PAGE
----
As far as coordination goes, since most motorists have EZ Pass, the complicated part is not double charging cash payers. But it’s a technical problem, not a political one like agreeing to coordinate toll prices so that traffic diversions don’t happen. (See the VZ Bridge toll as an example of how hard it is to get a rationale toll.)

    I suspect that tolling the bridges as an alternative to pricing is a political red herring, since it is laden with tremendous historical baggage. This said, there are a bunch of reasons that a pricing zone is better than bridge tolls:
    1. Tolling the East River Bridges without the Harlem Bridges is unfair to Bklyn and Qns residents and may divert upstream truck traffic. So, you really have to toll the Harlem if you toll the East.
    2. Tolling the Harlem River Bridges makes all of Manhattan a congestion pricing zone, not just south of 86th street. It would mean tolls for motorists traveling from Brooklyn or Queens to the Bronx along the FDR. The mayor’s congestion pricing plan allows them to travel for free.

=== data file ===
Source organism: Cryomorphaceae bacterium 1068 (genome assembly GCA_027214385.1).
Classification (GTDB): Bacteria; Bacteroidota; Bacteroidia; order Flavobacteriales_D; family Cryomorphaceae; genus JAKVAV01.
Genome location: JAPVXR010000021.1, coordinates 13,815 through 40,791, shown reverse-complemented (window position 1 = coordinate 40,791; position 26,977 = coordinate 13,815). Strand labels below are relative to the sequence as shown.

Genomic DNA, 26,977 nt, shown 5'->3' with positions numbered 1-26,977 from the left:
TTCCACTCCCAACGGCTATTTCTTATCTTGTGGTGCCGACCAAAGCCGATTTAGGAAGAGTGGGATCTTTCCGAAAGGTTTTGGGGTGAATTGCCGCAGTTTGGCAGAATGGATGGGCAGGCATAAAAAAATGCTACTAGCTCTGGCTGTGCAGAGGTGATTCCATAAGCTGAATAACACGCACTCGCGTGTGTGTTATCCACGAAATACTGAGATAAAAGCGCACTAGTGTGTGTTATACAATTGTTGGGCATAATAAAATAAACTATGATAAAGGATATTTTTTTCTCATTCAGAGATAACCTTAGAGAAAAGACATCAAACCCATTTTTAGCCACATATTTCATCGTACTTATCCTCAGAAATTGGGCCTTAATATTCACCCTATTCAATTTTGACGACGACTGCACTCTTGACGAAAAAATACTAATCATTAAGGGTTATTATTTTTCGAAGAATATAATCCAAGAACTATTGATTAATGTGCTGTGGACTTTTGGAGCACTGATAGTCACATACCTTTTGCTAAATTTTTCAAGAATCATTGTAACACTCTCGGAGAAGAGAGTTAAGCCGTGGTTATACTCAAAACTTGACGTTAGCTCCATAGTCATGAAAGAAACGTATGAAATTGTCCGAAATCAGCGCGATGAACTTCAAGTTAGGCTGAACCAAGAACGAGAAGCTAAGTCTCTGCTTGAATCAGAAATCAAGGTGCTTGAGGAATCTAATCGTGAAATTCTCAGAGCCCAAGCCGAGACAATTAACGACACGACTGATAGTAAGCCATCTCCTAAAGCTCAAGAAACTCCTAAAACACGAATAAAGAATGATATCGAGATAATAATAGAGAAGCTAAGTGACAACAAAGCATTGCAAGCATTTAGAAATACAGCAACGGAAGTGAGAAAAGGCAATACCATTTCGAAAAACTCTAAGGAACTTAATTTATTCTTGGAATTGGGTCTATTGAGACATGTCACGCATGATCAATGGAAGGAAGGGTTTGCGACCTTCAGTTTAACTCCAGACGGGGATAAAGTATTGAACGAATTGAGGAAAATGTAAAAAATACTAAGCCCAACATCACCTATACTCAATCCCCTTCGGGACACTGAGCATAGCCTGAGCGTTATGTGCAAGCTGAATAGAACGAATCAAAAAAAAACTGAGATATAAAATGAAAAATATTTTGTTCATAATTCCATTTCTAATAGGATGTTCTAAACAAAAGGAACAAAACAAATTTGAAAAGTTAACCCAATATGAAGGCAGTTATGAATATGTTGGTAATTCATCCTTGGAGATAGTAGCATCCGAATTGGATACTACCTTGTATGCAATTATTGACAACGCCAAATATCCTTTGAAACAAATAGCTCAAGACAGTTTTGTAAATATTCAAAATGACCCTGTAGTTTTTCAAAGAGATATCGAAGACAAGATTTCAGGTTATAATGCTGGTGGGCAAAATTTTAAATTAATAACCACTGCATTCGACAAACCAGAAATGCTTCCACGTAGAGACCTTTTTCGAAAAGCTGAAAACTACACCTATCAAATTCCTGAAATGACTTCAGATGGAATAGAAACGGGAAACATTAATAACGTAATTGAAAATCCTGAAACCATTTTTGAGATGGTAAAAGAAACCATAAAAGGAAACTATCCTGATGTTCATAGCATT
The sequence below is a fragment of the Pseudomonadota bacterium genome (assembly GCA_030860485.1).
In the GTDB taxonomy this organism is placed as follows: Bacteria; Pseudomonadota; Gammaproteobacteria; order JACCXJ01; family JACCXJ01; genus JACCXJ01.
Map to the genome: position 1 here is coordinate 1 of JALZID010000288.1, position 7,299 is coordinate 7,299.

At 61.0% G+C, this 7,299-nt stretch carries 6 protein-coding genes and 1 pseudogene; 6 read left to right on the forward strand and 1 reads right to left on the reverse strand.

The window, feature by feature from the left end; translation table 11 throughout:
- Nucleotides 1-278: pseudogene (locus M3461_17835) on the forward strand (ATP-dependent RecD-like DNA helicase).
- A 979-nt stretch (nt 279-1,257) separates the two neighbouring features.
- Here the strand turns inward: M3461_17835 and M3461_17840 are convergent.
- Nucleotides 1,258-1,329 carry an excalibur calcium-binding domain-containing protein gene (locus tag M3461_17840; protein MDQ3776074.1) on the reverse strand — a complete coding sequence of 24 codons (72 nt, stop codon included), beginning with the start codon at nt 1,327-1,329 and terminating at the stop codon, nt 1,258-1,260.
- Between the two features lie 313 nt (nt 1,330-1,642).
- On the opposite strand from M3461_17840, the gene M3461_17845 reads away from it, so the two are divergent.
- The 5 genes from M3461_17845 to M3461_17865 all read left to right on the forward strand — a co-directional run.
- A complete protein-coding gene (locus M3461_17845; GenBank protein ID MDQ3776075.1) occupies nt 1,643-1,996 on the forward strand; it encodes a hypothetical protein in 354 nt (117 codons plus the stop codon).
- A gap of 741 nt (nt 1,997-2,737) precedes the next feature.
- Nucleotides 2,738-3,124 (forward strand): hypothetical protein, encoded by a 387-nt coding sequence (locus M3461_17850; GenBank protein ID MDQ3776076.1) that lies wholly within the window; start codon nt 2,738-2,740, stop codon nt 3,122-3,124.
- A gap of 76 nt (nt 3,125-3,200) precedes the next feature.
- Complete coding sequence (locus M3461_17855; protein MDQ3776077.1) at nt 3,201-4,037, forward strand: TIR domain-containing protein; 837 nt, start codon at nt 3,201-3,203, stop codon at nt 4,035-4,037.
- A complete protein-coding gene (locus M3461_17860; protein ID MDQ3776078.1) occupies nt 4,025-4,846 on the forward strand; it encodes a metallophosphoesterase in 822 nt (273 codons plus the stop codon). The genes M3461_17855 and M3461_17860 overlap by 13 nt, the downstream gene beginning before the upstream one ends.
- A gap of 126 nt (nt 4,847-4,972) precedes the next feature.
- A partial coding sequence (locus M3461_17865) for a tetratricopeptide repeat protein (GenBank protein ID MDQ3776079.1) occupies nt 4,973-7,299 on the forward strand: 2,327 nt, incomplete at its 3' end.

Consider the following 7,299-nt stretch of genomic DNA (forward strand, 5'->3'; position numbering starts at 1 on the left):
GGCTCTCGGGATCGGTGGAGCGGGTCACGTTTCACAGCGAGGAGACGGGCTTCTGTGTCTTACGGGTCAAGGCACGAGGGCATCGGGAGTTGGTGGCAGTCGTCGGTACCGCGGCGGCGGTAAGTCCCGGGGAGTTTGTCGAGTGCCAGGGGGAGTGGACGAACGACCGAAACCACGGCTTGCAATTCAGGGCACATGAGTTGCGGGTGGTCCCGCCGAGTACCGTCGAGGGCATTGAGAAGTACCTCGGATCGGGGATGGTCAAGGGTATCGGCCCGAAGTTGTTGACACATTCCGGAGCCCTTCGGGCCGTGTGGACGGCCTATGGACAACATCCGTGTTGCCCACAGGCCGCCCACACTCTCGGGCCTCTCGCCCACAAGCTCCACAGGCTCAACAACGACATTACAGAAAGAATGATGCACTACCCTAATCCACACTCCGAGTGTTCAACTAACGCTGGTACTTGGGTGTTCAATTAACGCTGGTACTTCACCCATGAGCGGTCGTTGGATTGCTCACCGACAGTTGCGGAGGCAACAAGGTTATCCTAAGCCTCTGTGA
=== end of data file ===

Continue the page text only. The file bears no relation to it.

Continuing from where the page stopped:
3. Tolling the bridges puts the city at the mercy of the MTA and Port Authority. It would be politically impossible for the City to, for example, charge $8 or $6 or whatever to cross the Broadway or Willis Avenue Bridge while the MTA was charging only $1.75 to use the Henry Hudson. Likewise, the fairness issue would demand equal tolls on the Brooklyn and the Third Avenue Bridges even if they didnt make sense from a transportation perspective.